Slow end-user demand and a poor macro-economic outlook for the fourth quarter of 2023 were limiting buying interest for HRC across Europe, sources said.
“Massive restocking is very unlikely during October. Firstly, our level of inventories is enough, given that demand from end users is deteriorating and we see fewer orders,” a steel service center source in Northern Europe said.
Mills have short order books, with lead times still reported at around six weeks, or even quicker.
Nevertheless, mills were reluctant to cut HRC prices further due to increasing costs of production.
Therefore, market sources expected more European steelmakers to limit production during the fourth quarter of 2023 in attempt to balance the market and prevent a further downtrend.
“All the mills [in Europe] have low order books, but at the same time raw materials prices are moving higher. Electricity, labor costs are also trending up, so it is very likely that we see more furnaces get closed in the coming weeks,” a distributor in Northern Europe said.
Some European steelmakers have already announced maintenance-related blast-furnace stoppages for the fourth quarter.
Offers for November-delivery HRC from one integrated mill in Northern Europe were reported at €630 per tonne ex-works on Monday, stable from a week earlier.
Buyers’ estimations of tradeable values were head at around €600-630 per tonne ex-works, but trading remained very slow.
“Most buyers are still able to wait for a couple more weeks; there is a feeling that prices [for HRC] could decline more,” a steel-service center source in the Benelux area said.
On top of that, buyers were holding back from trading, awaiting more clarity on the import HRC volumes expected to be cleared by customs under safeguards quotas as of October 1.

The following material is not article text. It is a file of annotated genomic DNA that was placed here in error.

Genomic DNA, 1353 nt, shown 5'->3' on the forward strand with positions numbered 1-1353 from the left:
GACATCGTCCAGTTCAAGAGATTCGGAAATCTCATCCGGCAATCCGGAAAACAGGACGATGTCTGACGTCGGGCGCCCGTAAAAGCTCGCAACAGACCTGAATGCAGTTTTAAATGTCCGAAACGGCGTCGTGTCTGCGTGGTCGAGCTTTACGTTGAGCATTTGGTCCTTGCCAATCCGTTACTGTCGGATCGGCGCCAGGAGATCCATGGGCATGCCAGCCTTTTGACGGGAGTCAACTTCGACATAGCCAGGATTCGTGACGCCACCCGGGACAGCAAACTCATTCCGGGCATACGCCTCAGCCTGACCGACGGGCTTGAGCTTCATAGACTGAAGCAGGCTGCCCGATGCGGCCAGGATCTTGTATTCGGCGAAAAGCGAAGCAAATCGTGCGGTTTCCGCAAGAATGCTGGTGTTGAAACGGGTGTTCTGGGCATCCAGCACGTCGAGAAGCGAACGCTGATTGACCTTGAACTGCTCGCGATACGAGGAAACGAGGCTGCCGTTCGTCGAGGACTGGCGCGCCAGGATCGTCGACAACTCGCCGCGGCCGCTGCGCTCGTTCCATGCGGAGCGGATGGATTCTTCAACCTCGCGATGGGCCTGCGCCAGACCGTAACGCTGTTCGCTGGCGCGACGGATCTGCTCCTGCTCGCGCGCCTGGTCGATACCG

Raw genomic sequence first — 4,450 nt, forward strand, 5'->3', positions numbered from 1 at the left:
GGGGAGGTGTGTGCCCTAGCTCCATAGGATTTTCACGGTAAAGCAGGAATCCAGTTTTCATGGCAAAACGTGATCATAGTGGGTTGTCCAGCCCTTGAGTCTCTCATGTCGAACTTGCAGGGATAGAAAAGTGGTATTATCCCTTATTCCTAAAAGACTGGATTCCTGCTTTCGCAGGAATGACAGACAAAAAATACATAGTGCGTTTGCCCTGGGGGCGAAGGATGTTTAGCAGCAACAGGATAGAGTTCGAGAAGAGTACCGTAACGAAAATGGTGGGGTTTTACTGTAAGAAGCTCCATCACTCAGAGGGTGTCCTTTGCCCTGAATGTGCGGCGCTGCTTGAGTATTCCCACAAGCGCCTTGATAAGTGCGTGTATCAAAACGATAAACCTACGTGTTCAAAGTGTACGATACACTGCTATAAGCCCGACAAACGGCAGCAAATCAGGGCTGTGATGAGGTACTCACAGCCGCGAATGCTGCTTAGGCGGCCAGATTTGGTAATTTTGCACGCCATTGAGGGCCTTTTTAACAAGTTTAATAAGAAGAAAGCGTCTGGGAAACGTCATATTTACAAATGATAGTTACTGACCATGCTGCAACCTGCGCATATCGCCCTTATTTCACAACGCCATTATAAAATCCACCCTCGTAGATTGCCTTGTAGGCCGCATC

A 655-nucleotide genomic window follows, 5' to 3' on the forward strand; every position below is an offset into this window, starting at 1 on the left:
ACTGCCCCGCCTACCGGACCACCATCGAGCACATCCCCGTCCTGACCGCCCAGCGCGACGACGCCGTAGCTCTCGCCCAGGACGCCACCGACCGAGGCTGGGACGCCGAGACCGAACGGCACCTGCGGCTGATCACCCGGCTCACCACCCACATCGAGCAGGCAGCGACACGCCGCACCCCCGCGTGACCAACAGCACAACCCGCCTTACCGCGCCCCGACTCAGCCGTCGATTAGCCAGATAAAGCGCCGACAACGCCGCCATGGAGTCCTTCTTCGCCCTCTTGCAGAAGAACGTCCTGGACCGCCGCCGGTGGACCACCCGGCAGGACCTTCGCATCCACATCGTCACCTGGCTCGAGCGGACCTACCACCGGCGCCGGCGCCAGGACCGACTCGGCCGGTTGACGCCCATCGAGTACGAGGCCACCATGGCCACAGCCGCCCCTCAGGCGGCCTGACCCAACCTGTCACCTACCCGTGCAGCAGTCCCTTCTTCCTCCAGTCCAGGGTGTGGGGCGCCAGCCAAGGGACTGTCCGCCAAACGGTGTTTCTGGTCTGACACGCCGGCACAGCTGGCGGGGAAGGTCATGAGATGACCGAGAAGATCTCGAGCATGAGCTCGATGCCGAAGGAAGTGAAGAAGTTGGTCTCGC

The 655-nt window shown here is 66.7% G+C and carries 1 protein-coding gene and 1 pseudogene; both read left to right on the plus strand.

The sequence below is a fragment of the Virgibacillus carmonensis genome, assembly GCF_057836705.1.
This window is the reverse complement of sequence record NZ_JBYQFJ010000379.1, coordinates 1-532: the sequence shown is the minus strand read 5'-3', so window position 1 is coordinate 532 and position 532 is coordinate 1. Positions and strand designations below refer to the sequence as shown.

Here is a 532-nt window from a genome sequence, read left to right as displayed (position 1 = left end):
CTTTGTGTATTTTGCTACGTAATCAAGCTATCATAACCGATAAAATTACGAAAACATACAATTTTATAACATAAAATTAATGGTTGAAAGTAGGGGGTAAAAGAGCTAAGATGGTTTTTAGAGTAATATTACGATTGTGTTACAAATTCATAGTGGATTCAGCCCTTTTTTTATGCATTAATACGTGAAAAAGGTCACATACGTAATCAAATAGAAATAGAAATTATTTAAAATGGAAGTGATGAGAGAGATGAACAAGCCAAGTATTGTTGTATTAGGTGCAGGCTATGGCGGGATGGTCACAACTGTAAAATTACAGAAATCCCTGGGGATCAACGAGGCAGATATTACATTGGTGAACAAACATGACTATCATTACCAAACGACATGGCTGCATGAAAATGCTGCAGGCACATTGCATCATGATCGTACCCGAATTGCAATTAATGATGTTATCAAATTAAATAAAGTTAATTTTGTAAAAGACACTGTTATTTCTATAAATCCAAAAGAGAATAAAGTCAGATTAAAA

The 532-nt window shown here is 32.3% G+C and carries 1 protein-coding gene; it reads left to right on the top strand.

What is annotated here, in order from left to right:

The European Union’s customs statistics were not updated by the time of publication, but sources expected the quota under the “other countries” category to be filled in “less than a week.”
Vietnam, Japan, Taiwan and Egypt were the major HRC suppliers to the EU under the “other countries” category, with Asian suppliers offering the most competitive prices, according to EU market sources.
Fastmarkets calculated its daily steel hot-rolled coil index domestic, exw Northern Europe at €620.00 ($655.44) per tonne on October 2, down by €0.42 per tonne from €620.42 per tonne on September 29.
The index was down by €11.88 per tonne week on week and by €36.25 per tonne month on month.
Meanwhile, Fastmarkets’ calculated its daily steel hot-rolled coil index domestic, exw Italy at €605.63 per tonne on October 2, down by €3.12 per tonne from the previous calculation of €608.75 per tonne on September 29.
The Italian index was down by €16.04 per tonne week on week and by €31.87 per tonne month on month.
Italian steel market participants described trading in the local HRC market as “frozen” amid subdued end-user demand and downbeat expectations among buyers.
Tradeable values were reported at €630-640 per tonne delivered (€615-625 per tonne ex-works) by producer sources and at no higher than €600-610 per tonne ex-works by buyers.
At the same time, some buyer sources reported bids at €590 per tonne ex-works, and even below that level, for commodity-grade coils. But mills were reluctant to accept such prices yet due to costs.
Meanwhile, HRC import offers to Europe were quite limited and largely uncompetitive, given small gaps with European domestic prices and high safeguards-related risks.
A Japanese supplier was offering January-arrival coil to Italy at €610 per tonne CFR.
A Vietnamese mill was offering HRC with the same lead time below that level — at €590 per tonne CFR.
Turkey-origin HRC was offered to Italy at around €630 per tonne CFR, including the anti-dumping duty.
European buyers had a price idea for overseas coils of no more than €540-550 per tonne CFR.
Published by: Julia Bolotova